The performers:

Bradford Loomis marries grit and melody to dig to the roots of American folklore and speak of the raw reality of the human condition with soul, passion, and hope. Bradford will perform original music inspired by Anca Szilágyi’s story “More Like Home Than Home.”

On her critically acclaimed 2010 album, “Roses Guide to Time Travel”, Oklahoma native Nancy K. Dillon mapped the road West; the dusty highways that conjure up images like Kerouac’s road trips, traveling dustbowl carnivals, and free-spirited 70s hipsters. Inspired by Oklahoma/Texas troubadours Townes Van Zandt, Eric Taylor, and Kevin Welch, Dillon’s songs are short stories about the various characters that populate rural American life, as well as her own travels through the American West and beyond.  2013 will bring the release of Dillon’s latest creative sonic efforts in songs inspired by her exploration mapping her family’s origins throughout Scotland, Ireland, England and the New World on a brand new CD entitled “Game of Swans”. Nancy will perform original music inspired by Buffy Aakaash’s play “The Last Night at Manuela’s.”

Katrina Kope is a Seattle based singer/songwriter that has performed in and around the area for over 10 years as the Katrina Kope jazz Quartet, Soul/R&B with Soul Kata, and Reggae with Leisure Sounds and Roll:One. Currently, Katrina co-hosts the all improve “Sing it Live” Jam for vocalists at the Seamonster and is about to release an album with her pop/electronic band, Purr Gato. Katrina will perform original music inspired by Rae Diamond’s essay “Three Songs.”

MP3 of Three Songs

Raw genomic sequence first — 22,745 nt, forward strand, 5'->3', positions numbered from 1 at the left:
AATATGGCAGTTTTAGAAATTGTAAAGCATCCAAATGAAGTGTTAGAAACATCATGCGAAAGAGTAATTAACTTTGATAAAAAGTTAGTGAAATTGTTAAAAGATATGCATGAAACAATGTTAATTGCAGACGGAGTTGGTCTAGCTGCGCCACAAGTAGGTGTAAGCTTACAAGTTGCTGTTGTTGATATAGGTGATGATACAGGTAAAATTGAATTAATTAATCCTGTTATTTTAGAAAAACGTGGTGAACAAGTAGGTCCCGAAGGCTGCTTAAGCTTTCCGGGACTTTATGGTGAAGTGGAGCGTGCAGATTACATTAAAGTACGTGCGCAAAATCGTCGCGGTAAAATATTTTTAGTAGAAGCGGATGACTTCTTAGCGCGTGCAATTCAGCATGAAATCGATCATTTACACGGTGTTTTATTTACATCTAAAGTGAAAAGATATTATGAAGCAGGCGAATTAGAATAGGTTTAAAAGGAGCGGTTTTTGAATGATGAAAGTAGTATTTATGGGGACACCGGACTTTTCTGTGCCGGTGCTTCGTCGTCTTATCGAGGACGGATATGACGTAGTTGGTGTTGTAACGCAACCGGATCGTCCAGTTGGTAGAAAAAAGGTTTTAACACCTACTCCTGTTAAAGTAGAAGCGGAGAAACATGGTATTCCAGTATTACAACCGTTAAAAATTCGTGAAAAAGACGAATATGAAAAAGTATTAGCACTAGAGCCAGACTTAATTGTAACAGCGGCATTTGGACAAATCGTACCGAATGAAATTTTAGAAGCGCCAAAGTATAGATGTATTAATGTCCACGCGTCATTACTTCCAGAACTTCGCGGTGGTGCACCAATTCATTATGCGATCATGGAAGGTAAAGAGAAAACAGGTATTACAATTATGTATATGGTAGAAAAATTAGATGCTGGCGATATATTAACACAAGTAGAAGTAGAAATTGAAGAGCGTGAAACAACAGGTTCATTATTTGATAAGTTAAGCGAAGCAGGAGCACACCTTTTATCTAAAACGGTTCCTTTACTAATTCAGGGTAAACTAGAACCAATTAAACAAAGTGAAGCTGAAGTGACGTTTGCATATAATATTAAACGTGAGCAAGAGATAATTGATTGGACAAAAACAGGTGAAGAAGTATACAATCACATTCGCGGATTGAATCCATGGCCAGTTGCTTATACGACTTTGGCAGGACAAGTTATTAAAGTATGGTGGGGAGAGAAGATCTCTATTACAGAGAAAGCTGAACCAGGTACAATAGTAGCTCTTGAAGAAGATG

by CM

Here is a beautiful recording of Rae Diamond and Jessika Kenney’s performance at The Furnace on January 16.

On Sound and Writing with Rae Diamond

by CM

We’re only two days away from Rae Diamond’s reading of Three Songs at Hollow Earth Radio and I got the chance to ask Rae a question about her essay, which is an apocalyptic essay about a musician’s experience of sound.

Furnace: In the essay you discuss this moment where you and the chimera become one being– a kind of complete instrument. Was there a moment like that for you in writing this particular piece– where you and the essay became one or is that phenomenon reserved for sound?

Rae Diamond: Absolutely yes!  The essay & I became one at many points – most especially after long periods of stuck-ness, followed by profound inspiration & flow.  This happened with each of the three sections, all in different ways, & from different sources of breakthrough. Writing is completely different from playing music, although not so terribly different from composing music.  The kind of fusion I experience when playing music is much more intense for me because there is a different kind of immediacy.  Music is an art-form that occurs in time, whereas writing – although it takes time to write & to read – does not occur in that same timespace.  In fact, through writing, you can very easily stretch or shorten time, as well as travel into the future & into the past.  Playing music is not like this.  The musician makes notes, & those notes cannot be erased.  Although they all disappear, they are in the moment indelible.  For me, this applies a kind of pressure I do not feel when I write, compose, draw, or paint.  While I may get swept up in a similar way in any of these creative processes, losing track of time, & entering some kind of altered state, the state I enter when I play music – especially in a recording or performance setting – instills a sense of imperative that the other arts do not for me.  This makes music-playing for me more exciting, terrifying, challenging & exhilarating than other arts.

Sneak Peak of January 16th Furnace

by CM

Rae Diamond will read her essay “Three Songs” with vocalist Jessika Kenney. We know we are in for quite a sound experience, and Rae made us a recording that serves as a little taste.


Wednesday January 16th, 6 pm

2018 E. Union Street– Live! In house event.

Or listen on line:

The Furnace #3

by CM

Get ready for a pretty wild experience with sound and language!


Essayist and musician Rae Diamond with vocalist Jessika Kenney

January 16, 2013

Hollow Earth Radio

2018 A. East Union St. 



Get every new post delivered to your Inbox.

Join 236 other followers